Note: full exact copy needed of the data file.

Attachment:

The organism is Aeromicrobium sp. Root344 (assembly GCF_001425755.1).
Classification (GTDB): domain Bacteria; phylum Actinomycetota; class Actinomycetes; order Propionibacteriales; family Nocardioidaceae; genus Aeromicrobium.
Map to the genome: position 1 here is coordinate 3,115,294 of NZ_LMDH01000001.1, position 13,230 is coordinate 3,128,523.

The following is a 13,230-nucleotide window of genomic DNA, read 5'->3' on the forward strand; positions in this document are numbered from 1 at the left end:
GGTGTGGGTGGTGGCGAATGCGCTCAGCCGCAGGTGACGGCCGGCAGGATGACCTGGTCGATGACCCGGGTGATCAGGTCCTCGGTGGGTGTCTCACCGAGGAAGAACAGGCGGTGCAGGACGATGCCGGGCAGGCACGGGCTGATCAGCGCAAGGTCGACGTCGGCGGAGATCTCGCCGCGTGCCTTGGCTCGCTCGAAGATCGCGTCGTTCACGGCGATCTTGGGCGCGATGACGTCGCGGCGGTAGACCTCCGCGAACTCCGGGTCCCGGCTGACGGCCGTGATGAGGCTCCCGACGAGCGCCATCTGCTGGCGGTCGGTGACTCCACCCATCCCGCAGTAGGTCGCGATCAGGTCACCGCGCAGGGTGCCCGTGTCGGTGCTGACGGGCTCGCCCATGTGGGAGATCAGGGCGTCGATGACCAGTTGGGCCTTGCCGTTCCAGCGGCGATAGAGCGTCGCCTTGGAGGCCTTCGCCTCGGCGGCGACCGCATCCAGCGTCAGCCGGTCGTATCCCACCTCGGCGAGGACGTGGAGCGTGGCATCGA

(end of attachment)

The organism is Aeromicrobium sp. Root344 (assembly GCF_001425755.1).
Classification (GTDB): domain Bacteria; phylum Actinomycetota; class Actinomycetes; order Propionibacteriales; family Nocardioidaceae; genus Aeromicrobium.
Map to the genome: position 1 here is coordinate 3,115,294 of NZ_LMDH01000001.1, position 13,230 is coordinate 3,128,523.

The following is a 13,230-nucleotide window of genomic DNA, read 5'->3' on the forward strand; positions in this document are numbered from 1 at the left end:
GGTGTGGGTGGTGGCGAATGCGCTCAGCCGCAGGTGACGGCCGGCAGGATGACCTGGTCGATGACCCGGGTGATCAGGTCCTCGGTGGGTGTCTCACCGAGGAAGAACAGGCGGTGCAGGACGATGCCGGGCAGGCACGGGCTGATCAGCGCAAGGTCGACGTCGGCGGAGATCTCGCCGCGTGCCTTGGCTCGCTCGAAGATCGCGTCGTTCACGGCGATCTTGGGCGCGATGACGTCGCGGCGGTAGACCTCCGCGAACTCCGGGTCCCGGCTGACGGCCGTGATGAGGCTCCCGACGAGCGCCATCTGCTGGCGGTCGGTGACTCCACCCATCCCGCAGTAGGTCGCGATCAGGTCACCGCGCAGGGTGCCCGTGTCGGTGCTGACGGGCTCGCCCATGTGGGAGATCAGGGCGTCGATGACCAGTTGGGCCTTGCCGTTCCAGCGGCGATAGAGCGTCGCCTTGGAGGCCTTCGCCTCGGCGGCGACCGCATCCAGCGTCAGCCGGTCGTATCCCACCTCGGCGAGGACGTGGAGCGTGGCATCGA